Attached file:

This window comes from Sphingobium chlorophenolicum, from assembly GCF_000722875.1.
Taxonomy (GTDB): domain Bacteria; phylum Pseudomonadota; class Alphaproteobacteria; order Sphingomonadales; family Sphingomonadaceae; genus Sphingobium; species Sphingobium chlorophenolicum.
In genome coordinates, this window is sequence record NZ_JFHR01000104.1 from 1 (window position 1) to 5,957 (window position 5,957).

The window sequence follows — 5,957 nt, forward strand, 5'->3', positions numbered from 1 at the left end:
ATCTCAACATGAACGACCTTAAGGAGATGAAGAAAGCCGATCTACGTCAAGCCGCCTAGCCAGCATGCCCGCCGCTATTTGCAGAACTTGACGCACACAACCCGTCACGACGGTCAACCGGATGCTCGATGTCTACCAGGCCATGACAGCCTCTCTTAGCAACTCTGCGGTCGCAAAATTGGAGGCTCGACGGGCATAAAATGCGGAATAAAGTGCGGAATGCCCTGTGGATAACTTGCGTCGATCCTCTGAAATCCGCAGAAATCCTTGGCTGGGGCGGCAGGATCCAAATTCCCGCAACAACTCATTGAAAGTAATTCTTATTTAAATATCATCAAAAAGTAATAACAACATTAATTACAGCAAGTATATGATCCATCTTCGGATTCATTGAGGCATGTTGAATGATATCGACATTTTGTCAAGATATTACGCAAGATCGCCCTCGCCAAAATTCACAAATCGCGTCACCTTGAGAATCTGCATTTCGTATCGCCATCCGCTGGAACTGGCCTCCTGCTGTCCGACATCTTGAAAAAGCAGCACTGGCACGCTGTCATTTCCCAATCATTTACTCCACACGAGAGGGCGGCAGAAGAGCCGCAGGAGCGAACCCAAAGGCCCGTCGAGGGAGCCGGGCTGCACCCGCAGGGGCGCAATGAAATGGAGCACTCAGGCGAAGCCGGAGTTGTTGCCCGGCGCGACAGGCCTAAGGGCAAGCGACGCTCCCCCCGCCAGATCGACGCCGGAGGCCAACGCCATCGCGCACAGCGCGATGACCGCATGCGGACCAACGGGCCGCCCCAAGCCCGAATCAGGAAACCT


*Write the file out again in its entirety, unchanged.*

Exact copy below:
This window comes from Sphingobium chlorophenolicum, from assembly GCF_000722875.1.
Taxonomy (GTDB): domain Bacteria; phylum Pseudomonadota; class Alphaproteobacteria; order Sphingomonadales; family Sphingomonadaceae; genus Sphingobium; species Sphingobium chlorophenolicum.
In genome coordinates, this window is sequence record NZ_JFHR01000104.1 from 1 (window position 1) to 5,957 (window position 5,957).

The window sequence follows — 5,957 nt, forward strand, 5'->3', positions numbered from 1 at the left end:
ATCTCAACATGAACGACCTTAAGGAGATGAAGAAAGCCGATCTACGTCAAGCCGCCTAGCCAGCATGCCCGCCGCTATTTGCAGAACTTGACGCACACAACCCGTCACGACGGTCAACCGGATGCTCGATGTCTACCAGGCCATGACAGCCTCTCTTAGCAACTCTGCGGTCGCAAAATTGGAGGCTCGACGGGCATAAAATGCGGAATAAAGTGCGGAATGCCCTGTGGATAACTTGCGTCGATCCTCTGAAATCCGCAGAAATCCTTGGCTGGGGCGGCAGGATCCAAATTCCCGCAACAACTCATTGAAAGTAATTCTTATTTAAATATCATCAAAAAGTAATAACAACATTAATTACAGCAAGTATATGATCCATCTTCGGATTCATTGAGGCATGTTGAATGATATCGACATTTTGTCAAGATATTACGCAAGATCGCCCTCGCCAAAATTCACAAATCGCGTCACCTTGAGAATCTGCATTTCGTATCGCCATCCGCTGGAACTGGCCTCCTGCTGTCCGACATCTTGAAAAAGCAGCACTGGCACGCTGTCATTTCCCAATCATTTACTCCACACGAGAGGGCGGCAGAAGAGCCGCAGGAGCGAACCCAAAGGCCCGTCGAGGGAGCCGGGCTGCACCCGCAGGGGCGCAATGAAATGGAGCACTCAGGCGAAGCCGGAGTTGTTGCCCGGCGCGACAGGCCTAAGGGCAAGCGACGCTCCCCCCGCCAGATCGACGCCGGAGGCCAACGCCATCGCGCACAGCGCGATGACCGCATGCGGACCAACGGGCCGCCCCAAGCCCGAATCAGGAAACCT